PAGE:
CTA President Q & A: Eric Heins

14 Jun 2018

Eric Heins is the president of CTA. With the launch of the new CTAInvest website, we sat down with him to talk about his own experience with financial planning, the financial pressures facing educators, and how little things can make a big difference.

Eric Heins

Q. Can you tell us a little about yourself and what you did before becoming CTA president?

I am an immigrant from the Netherlands. My father was a minister and the whole family moved to the United States. I went to college here in California and when I started out in my career, I was working in a totally different field–I worked for a large retail company. I was miserable in that job, and when I was 30 years old, I wanted to make a change.   

A friend of mine knew I loved working with kids and suggested I become a teacher. I took that advice and went back to school to get my teaching credential. It was the greatest decision I could have made. I started teaching K–5th grade.

Q. How did you become more involved with CTA?

I became more active in the union because I didn’t like what was happening in the classroom. I felt like some of the policies and programs weren’t benefiting children and that some changes needed to happen. So, I decided to become more involved, and as I did, I realized that many people shared my viewpoint about making positive change. Over the years I’ve just become more and more involved and today, I am happy to serve as President.

Q. Can you share with us any personal financial stories or challenges you’ve had to overcome? Such as saving for retirement, making a budget etc.

One of the biggest challenges is unexpected expenses. It’s really important to have an emergency savings account so that when things come up you are able to take care of them without having to go into debt. Living paycheck to paycheck is hard. And having a little money stashed away can make a huge difference when you need it most.  

For me personally, I don’t really find financial topics interesting, so having clear, simple information about how to make changes and decisions is helpful. Small changes to our financial lives can make a big difference.

Q. Our country is at a moment in time when many people are feeling financially strapped, from skyrocketing student loan debt, escalating home prices, and other financial pressures.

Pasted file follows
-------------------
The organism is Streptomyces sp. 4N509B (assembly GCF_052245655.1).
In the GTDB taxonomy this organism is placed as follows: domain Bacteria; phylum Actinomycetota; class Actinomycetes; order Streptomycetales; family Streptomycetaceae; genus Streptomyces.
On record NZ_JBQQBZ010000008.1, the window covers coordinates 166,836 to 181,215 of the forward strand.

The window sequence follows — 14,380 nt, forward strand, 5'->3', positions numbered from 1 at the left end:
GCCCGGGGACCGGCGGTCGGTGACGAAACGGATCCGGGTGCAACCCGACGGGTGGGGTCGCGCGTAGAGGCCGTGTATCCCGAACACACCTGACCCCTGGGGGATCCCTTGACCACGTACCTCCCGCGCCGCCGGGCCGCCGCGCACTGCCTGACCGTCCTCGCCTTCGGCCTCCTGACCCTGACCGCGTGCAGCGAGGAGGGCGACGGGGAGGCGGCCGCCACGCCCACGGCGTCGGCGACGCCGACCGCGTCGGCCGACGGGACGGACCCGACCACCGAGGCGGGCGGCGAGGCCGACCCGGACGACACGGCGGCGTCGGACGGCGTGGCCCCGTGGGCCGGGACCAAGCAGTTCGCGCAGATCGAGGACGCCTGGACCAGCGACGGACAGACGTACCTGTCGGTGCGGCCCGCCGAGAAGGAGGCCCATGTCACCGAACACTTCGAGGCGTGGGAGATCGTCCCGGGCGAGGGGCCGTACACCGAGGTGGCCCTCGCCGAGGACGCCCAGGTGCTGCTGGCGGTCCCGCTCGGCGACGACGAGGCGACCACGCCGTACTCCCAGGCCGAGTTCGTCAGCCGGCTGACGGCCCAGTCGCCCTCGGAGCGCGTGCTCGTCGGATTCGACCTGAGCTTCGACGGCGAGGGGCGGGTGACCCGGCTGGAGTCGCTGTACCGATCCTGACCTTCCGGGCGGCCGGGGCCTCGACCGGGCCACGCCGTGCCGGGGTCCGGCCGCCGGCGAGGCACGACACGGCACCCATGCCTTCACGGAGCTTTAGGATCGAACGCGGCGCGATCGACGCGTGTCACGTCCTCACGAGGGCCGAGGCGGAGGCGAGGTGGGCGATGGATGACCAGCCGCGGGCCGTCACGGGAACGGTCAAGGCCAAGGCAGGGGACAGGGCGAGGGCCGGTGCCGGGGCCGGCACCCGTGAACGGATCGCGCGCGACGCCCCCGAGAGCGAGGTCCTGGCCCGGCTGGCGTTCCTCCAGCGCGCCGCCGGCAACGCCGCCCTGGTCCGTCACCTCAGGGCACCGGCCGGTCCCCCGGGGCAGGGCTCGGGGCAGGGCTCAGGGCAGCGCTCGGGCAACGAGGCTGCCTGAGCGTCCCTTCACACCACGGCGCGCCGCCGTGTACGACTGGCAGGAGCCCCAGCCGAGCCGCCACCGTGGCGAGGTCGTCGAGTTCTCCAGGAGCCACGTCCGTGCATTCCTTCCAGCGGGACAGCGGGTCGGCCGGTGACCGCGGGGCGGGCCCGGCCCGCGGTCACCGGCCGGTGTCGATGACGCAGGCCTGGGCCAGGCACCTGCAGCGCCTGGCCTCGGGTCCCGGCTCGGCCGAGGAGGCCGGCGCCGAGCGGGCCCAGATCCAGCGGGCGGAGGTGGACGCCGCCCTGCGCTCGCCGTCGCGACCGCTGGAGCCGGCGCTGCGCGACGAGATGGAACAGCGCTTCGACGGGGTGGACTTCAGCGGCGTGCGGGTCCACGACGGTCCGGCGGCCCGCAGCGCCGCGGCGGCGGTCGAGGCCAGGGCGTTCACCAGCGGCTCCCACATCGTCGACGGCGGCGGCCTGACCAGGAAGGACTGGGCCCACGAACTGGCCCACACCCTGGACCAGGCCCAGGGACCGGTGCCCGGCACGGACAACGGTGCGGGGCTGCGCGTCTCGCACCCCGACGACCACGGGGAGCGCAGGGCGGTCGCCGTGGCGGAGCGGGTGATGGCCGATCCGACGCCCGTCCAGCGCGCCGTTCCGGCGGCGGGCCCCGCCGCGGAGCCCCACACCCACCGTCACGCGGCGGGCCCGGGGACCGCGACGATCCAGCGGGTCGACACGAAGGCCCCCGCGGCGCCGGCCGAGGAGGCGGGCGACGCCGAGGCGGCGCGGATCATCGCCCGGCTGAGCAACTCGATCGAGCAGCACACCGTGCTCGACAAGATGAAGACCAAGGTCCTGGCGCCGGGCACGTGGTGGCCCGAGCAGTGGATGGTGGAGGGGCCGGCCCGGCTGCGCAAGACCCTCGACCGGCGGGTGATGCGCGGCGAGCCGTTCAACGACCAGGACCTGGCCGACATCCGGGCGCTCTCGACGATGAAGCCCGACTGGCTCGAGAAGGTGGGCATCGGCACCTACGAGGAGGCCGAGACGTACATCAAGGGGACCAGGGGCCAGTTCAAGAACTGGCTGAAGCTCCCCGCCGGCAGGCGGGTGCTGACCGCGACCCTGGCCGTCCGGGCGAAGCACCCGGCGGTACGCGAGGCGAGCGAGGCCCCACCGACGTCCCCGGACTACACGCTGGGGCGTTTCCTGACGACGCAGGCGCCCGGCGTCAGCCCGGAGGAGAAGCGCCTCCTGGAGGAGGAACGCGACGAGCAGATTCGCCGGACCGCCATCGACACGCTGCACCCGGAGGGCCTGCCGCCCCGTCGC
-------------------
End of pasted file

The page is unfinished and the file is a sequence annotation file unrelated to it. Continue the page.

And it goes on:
What role do you think CTA can play in helping members navigate all of these personal financial issues?    

When you are a teacher, you are so busy and your focus is completely on teaching and the kids. For many teachers they just don’t have the time that’s required to research and investigate all of the different financial products. And in my case specifically, I’m just not interested in finances. At the same time, I also know that saving for retirement is an important part of our lives, because CalSTRS won’t fully cover what we’re going to need to live on in retirement.

And the problem is that there are all of these independent vendors coming into the cafeteria selling products to teachers that they don’t need, and that cost a lot. I was actually sold a kind of insurance policy 20 years ago that I didn’t need, so I know what it’s like.

That’s why I think this website is so important. It’s a financial wellness center from a trusted source whose mission is to help educators have a secure financial future. For educators to have access to tools and articles addressing their personal finance questions–I think this is great.

Q. What one thing would you like educators to know about the CTAInvest website?

Little changes can make a big difference.

Years ago, I had a friend who was a financial advisor. He said that if I just started putting away $50.00 per month, over time it would really add up. He was right, because it has. And to my surprise, once I started saving the $50.00 per month, it was easy to do. Meaning, I didn’t notice the $50.00 missing from my wallet as much as I thought I would. And now, these many years later, it’s really added up.

Starting to save now is key. You’re going to need money down the road, and having savings will help reduce financial stress.

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